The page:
Why not use an outside lawyer rather than a retired judge? The skills of lawyering are not those of investigating. One does not cross-examine, let alone adversarially, in an investigation. An investigator does precisely what a judge does during their entire career: objectively listen to all the evidence, determine relative credibility and apply the facts to the infractions and policies of that workplace.
Many mediation centres have retired judges or, I will gladly provide them if you wish the name of some.
Another critical reason not to use an outside lawyer is that it entitles the employee being interviewed to obtain their own lawyer before participating.
If, on the other hand, you use an internal employee, the accused is required to answer all questions asked without their own lawyer present. Indeed, refusing to answer those questions, or lying in their responses, is usually cause for discharge. I have found that cause for discharge is sometimes found not because of the conduct being investigated, but because the employee refused to respond to questions or, worse, lies in their answers.
What should the process be?
You wish to cause as little workplace disruption as possible. All that you are required to do is speak to the person making the complaint, the relevant witnesses who that person names and then put the allegations to the accused, obtain their responses and then speak to any witnesses whom that interview makes relevant.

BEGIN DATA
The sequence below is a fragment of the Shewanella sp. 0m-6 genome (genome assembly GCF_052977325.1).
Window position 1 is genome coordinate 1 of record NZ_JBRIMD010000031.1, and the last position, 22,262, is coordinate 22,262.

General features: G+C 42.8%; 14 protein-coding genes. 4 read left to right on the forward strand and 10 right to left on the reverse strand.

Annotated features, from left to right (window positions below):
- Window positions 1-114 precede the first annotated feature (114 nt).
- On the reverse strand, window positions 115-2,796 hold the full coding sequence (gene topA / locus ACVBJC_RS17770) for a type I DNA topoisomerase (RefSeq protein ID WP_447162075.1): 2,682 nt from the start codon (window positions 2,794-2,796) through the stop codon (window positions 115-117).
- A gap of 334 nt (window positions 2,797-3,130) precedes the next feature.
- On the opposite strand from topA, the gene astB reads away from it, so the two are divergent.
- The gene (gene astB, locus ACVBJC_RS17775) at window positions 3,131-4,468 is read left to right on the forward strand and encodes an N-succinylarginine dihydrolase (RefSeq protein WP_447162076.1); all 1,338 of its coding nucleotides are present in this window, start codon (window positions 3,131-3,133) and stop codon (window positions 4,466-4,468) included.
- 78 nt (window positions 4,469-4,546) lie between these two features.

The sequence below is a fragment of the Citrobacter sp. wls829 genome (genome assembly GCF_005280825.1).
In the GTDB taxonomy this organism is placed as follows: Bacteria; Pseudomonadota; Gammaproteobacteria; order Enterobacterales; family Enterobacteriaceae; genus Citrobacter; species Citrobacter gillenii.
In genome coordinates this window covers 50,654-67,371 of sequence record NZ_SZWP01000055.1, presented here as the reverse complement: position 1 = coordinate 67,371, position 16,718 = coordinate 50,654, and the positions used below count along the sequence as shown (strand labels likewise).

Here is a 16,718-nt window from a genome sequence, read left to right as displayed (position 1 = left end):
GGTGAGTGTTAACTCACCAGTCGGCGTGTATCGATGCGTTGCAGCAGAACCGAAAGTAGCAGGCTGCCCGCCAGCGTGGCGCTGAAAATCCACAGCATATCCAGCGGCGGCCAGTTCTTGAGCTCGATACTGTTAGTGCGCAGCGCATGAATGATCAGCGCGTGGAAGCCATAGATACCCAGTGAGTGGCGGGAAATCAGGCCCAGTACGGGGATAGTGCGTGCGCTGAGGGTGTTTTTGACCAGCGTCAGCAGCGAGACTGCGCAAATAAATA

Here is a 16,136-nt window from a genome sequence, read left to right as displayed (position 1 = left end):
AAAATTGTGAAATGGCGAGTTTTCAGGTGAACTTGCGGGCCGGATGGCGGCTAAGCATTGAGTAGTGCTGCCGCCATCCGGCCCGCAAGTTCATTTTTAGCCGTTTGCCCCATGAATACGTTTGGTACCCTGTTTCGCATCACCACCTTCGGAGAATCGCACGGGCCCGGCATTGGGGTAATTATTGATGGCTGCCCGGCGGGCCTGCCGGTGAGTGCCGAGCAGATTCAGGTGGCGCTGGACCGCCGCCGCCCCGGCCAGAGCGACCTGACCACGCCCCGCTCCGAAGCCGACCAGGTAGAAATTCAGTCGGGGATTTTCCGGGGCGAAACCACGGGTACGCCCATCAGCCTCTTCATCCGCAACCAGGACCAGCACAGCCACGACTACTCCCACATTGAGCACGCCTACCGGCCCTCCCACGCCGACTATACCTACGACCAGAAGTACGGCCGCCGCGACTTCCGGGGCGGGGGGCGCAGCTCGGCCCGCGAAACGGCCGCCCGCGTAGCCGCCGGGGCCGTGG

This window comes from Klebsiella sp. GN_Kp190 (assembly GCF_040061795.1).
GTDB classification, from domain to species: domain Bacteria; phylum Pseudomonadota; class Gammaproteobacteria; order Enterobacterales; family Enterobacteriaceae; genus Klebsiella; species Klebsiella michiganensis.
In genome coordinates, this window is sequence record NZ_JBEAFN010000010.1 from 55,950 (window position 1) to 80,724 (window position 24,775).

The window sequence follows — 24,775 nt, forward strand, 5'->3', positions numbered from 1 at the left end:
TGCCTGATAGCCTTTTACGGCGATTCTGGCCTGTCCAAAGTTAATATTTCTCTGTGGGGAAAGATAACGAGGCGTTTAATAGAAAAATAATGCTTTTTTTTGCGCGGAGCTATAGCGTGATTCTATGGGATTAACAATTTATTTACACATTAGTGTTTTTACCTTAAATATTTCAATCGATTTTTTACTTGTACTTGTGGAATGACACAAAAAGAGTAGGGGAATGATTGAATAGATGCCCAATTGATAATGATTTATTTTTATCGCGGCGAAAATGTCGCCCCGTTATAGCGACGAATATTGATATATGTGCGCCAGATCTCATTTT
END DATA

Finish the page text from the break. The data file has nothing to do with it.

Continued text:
This can be accomplished over two days 95 per cent of the time. Such an investigation satisfies any legal requirements, satisfies the court that the person was treated fairly, avoids workplace disruption and avoids the person accused being humiliated.
Should the person accused be suspended pending the outcome? Not unless there is a serious risk that the employee’s presence will prevent others from providing evidence. Suspension is not a neutral act and suspended non-union employees virtually never return to the workplace.
Instead, if cleared of wrongdoing, the suspension often provides them legal ammunition of humiliation and bad faith behaviour. The result is that they sue for constructive dismissal plus damages for their treatment.
Does a good investigation assist the employer in court? Not in the slightest. If the investigator finds that there is no cause for discharge, but the employer wants to terminate the employee anyway, it must still pay wrongful dismissal damages and the investigation cost will turn out to have been an entire waste of money.
But if the investigator finds that there is cause for discharge, the employer is still no better off in court. The judge at trial will not care what the investigator found since the investigator’s findings are purely hearsay.
As simple and inexpensive as this process should be, why do so many employers hire outside lawyers to conduct formal extended investigations? The workplace investigation lobby has managed its marketing very well and too many employers have drunk their Kool-Aid and found it a powerful intoxicant.